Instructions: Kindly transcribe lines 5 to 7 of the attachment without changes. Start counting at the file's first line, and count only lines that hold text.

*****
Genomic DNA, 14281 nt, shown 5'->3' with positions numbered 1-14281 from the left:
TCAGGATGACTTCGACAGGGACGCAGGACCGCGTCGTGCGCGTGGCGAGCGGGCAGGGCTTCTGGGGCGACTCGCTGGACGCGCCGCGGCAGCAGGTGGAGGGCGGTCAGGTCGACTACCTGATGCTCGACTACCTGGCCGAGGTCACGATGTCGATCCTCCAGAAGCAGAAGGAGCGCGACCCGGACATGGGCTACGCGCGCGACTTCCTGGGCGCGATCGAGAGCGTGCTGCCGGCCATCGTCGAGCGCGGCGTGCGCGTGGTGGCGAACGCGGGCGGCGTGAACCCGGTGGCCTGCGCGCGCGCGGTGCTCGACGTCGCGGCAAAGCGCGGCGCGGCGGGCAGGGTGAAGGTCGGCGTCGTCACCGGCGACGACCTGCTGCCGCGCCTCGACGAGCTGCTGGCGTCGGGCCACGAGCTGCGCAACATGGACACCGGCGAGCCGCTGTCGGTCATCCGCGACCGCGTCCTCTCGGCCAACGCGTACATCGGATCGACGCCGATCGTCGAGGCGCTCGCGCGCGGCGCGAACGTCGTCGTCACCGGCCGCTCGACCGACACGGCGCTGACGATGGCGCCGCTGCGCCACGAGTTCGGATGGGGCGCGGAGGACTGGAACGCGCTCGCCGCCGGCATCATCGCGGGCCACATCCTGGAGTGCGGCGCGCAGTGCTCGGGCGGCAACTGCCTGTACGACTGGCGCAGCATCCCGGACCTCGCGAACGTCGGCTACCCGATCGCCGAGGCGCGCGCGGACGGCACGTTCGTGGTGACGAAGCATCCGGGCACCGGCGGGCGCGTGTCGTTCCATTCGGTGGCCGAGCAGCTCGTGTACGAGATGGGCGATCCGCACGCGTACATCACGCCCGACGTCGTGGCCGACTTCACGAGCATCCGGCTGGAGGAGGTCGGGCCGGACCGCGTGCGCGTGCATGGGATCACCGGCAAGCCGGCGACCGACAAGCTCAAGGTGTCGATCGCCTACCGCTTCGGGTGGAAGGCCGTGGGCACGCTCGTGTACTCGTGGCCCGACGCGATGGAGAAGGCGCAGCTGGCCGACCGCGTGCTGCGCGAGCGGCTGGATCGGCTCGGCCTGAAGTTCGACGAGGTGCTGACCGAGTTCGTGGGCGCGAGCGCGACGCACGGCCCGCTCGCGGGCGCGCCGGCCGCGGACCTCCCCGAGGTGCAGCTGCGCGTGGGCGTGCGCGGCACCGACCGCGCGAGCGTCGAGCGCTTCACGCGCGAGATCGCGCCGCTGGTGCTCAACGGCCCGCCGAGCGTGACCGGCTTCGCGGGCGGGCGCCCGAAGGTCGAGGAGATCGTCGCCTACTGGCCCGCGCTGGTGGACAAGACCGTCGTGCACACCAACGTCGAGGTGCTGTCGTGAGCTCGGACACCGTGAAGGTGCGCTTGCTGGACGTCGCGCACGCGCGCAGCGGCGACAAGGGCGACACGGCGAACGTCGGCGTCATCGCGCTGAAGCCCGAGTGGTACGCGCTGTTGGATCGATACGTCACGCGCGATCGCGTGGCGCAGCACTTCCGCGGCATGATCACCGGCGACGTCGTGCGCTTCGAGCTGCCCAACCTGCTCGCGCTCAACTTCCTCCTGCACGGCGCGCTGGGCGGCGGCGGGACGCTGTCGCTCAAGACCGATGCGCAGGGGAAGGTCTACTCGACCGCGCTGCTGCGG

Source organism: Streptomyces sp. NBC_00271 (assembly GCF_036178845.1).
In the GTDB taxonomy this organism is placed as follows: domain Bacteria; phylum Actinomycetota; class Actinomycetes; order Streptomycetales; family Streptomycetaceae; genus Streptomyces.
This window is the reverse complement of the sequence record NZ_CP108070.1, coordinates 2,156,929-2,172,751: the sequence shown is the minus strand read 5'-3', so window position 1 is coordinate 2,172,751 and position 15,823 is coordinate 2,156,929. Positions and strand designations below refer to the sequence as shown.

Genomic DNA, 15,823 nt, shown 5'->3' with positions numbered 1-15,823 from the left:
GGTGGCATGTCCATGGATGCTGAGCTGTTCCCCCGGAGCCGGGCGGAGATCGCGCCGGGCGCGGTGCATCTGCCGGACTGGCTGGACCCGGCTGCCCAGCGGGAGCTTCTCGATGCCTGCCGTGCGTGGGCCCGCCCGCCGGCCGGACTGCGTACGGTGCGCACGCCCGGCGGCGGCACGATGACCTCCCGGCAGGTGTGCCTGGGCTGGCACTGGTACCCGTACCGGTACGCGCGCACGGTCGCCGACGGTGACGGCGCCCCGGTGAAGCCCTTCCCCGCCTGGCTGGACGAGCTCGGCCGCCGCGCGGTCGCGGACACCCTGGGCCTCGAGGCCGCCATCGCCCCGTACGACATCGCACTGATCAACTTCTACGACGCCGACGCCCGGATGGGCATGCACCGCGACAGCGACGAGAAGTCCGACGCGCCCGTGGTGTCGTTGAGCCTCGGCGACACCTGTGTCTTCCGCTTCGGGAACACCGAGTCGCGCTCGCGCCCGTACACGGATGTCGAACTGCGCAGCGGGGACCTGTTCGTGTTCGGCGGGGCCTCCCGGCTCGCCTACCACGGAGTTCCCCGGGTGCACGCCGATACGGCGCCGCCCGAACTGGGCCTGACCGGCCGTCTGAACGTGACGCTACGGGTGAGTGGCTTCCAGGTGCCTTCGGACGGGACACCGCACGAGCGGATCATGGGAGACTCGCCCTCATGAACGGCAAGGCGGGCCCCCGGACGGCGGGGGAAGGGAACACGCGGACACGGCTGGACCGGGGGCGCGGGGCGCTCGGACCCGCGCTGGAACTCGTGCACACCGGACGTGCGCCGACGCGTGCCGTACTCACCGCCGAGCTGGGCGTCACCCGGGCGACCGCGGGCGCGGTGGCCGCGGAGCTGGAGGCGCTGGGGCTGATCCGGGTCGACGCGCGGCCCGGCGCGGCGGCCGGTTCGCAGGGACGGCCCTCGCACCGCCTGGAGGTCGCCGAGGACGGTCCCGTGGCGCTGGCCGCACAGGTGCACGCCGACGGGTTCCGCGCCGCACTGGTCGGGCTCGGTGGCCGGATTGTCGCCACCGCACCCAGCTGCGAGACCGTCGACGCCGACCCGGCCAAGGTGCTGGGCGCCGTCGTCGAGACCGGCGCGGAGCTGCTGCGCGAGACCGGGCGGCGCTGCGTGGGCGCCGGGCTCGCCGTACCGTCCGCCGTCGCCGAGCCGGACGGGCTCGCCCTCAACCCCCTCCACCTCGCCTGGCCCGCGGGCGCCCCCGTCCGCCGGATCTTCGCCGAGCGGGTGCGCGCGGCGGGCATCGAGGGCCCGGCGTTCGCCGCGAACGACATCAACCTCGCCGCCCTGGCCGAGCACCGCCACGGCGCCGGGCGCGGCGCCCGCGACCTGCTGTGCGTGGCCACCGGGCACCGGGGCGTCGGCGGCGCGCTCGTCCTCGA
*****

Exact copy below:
This window is the reverse complement of the sequence record NZ_CP108070.1, coordinates 2,156,929-2,172,751: the sequence shown is the minus strand read 5'-3', so window position 1 is coordinate 2,172,751 and position 15,823 is coordinate 2,156,929. Positions and strand designations below refer to the sequence as shown.

Genomic DNA, 15,823 nt, shown 5'->3' with positions numbered 1-15,823 from the left:
GGTGGCATGTCCATGGATGCTGAGCTGTTCCCCCGGAGCCGGGCGGAGATCGCGCCGGGCGCGGTGCATCTGCCGGACTGGCTGGACCCGGCTGCCCAGCGGGAGCTTCTCGATGCCTGCCGTGCGTGGGCCCGCCCGCCGGCCGGACTGCGTACGGTGCGCACGCCCGGCGGCGGCACGATGACCTCCCGGCAGGTGTGCCTGGGCTGGCACTGGTACCCGTACCGGTACGCGCGCACGGTCGCCGACGGTGACGGCGCCCCGGTGAAGCCCTTCCCCGCCTGGCTGGACGAGCTCGGCCGCCGCGCGGTCGCGGACACCCTGGGCCTCGAGGCCGCCATCGCCCCGTACGACATCGCACTGATCAACTTCTACGACGCCGACGCCCGGATGGGCATGCACCGCGACAGCGACGAGAAGTCCGACGCGCCCGTGGTGTCGTTGAGCCTCGGCGACACCTGTGTCTTCCGCTTCGGGAACACCGAGTCGCGCTCGCGCCCGTACACGGATGTCGAACTGCGCAGCGGGGACCTGTTCGTGTTCGGCGGGGCCTCCCGGCTCGCCTACCACGGAGTTCCCCGGGTGCACGCCGATACGGCGCCGCCCGAACTGGGCCTGACCGGCCGTCTGAACGTGACGCTACGGGTGAGTGGCTTCCAGGTGCCTTCGGACGGGACACCGCACGAGCGGATCATGGGAGACTCGCCCTCATGAACGGCAAGGCGGGCCCCCGGACGGCGGGGGAAGGGAACACGCGGACACGGCTGGACCGGGGGCGCGGGGCGCTCGGACCCGCGCTGGAACTCGTGCACACCGGACGTGCGCCGACGCGTGCCGTACTCACCGCCGAGCTGGGCGTCACCCGGGCGACCGCGGGCGCGGTGGCCGCGGAGCTGGAGGCGCTGGGGCTGATCCGGGTCGACGCGCGGCCCGGCGCGGCGGCCGGTTCGCAGGGACGGCCCTCGCACCGCCTGGAGGTCGCCGAGGACGGTCCCGTGGCGCTGGCCGCACAGGTGCACGCCGACGGGTTCCGCGCCGCACTGGTCGGGCTCGGTGGCCGGATTGTCGCCACCGCACCCAGCTGCGAGACCGTCGACGCCGACCCGGCCAAGGTGCTGGGCGCCGTCGTCGAGACCGGCGCGGAGCTGCTGCGCGAGACCGGGCGGCGCTGCGTGGGCGCCGGGCTCGCCGTACCGTCCGCCGTCGCCGAGCCGGACGGGCTCGCCCTCAACCCCCTCCACCTCGCCTGGCCCGCGGGCGCCCCCGTCCGCCGGATCTTCGCCGAGCGGGTGCGCGCGGCGGGCATCGAGGGCCCGGCGTTCGCCGCGAACGACATCAACCTCGCCGCCCTGGCCGAGCACCGCCACGGCGCCGGGCGCGGCGCCCGCGACCTGCTGTGCGTGGCCACCGGGCACCGGGGCGTCGGCGGCGCGCTCGTCCTCGA